She never gets blamed:Dan Froomkin
has a good review of the Senate Intelligence Committee report and the administration's (mis)use of intelligence and outright lies about Iraq, that were made in order to stampede the nation to war.
Setting aside the lies, and focusing on what intelligence there was, the White House offered this defense. Dana Perino:
"The issue about Iraq's WMD ultimately turned out to be false, and we have fully admitted that. We regret it. And we have also taken steps to make sure that we can correct it for -- in the future.
[The] dissent, amongst experts within the intelligence community at some levels, did not reach the President. The process that I just talked about, in terms of how we've improved the process, would hopefully make sure that now that we have this different levels of confidence, so that the President now knows if there is dissent amongst them."
It wasn't a failed process
. It was a failure by a person
. And who was responsible for the president getting a balanced view, including dissents? The National Security Advisor, Condoleezza Rice.
Not only did she excape scutiny by the press but Bush promotes her to Secretary of State, and everybody shrugs.
SIDE NOTE: One of the few people to take her to task is Scott McClellan in his new book. How about that?FUN FACT
: Leading up to the 2004 U.S. Presidential election, Rice became the first National Security Advisor to campaign for an incumbent president.
Dr. Rice has been incompetent in every post she held in this administration. As much as I disliked this administration going in, I had thought that both Dr. Rice and Colin Powell would have performed much better than they did. I have been sadly disappointed.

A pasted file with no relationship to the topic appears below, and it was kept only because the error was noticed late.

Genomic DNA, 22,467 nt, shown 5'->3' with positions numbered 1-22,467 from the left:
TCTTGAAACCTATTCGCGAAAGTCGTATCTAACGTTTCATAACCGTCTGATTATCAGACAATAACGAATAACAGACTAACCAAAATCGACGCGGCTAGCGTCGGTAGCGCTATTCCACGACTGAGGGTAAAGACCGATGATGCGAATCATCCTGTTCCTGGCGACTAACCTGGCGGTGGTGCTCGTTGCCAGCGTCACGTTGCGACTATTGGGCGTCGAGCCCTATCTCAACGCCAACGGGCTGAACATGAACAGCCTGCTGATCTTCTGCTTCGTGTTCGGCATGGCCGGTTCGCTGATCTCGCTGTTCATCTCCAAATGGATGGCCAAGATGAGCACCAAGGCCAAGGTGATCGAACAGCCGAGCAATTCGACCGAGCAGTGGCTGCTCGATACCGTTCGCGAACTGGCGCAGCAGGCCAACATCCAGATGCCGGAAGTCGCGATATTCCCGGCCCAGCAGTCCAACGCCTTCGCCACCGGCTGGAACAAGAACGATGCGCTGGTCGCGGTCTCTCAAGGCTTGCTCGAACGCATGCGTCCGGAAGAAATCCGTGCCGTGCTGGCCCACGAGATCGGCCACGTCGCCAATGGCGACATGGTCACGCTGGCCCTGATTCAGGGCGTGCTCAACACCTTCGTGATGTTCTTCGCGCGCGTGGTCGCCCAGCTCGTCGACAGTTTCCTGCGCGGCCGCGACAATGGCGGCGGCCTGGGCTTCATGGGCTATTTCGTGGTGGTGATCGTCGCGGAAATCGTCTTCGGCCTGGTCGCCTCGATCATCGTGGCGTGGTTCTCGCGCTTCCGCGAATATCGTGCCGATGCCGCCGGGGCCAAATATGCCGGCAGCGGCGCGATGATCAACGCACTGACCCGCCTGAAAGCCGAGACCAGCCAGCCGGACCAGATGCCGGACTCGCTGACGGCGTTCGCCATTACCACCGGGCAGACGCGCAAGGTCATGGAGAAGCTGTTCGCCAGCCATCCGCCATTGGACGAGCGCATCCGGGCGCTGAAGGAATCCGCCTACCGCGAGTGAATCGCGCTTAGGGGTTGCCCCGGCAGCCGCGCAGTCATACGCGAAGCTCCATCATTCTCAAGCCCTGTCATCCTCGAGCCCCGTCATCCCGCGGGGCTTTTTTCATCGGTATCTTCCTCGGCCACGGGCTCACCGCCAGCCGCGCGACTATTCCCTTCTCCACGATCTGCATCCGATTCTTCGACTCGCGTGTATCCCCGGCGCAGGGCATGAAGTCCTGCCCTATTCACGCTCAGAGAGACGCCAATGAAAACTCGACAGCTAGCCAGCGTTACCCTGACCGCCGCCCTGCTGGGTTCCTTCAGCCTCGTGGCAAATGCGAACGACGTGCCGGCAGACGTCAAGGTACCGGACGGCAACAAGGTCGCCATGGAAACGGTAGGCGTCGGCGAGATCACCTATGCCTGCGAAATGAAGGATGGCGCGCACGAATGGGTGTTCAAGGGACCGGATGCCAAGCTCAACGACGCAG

It would be intersesting to compare the ways the media and culture treated Secretaries of State Condi Rice and Madeleine Albright. (With James Baker and Warren Christopher thrown in as white-males for comparison.)
Was the language and tenor that was used to criticize each one of these people the same? Or did it change, depending race, gender, or political affiliation?
It will be a while before the dust settles on the 2008 democratic primary and we can use the events and emotions of the past few months as an accurate guage of the sexism and racism problems that we have in society. But the fact that we've had a decent mix of genders and sexes and races and ages in one single Executive post over the past 20 years or so might provide some telling details on how we treat these issues.
I'd guess that Rice is shielded from criticism mostly because she's a republican, but slightly because she's black (the eggshell effect), and slightly less because she's a young-ish female.
I seem to remember Albright getting a lot more criticism over pretty much everything. More than Rice has, anyway. But she worked for a democrat, and the other factors may have contributed to elevating her target-level as well.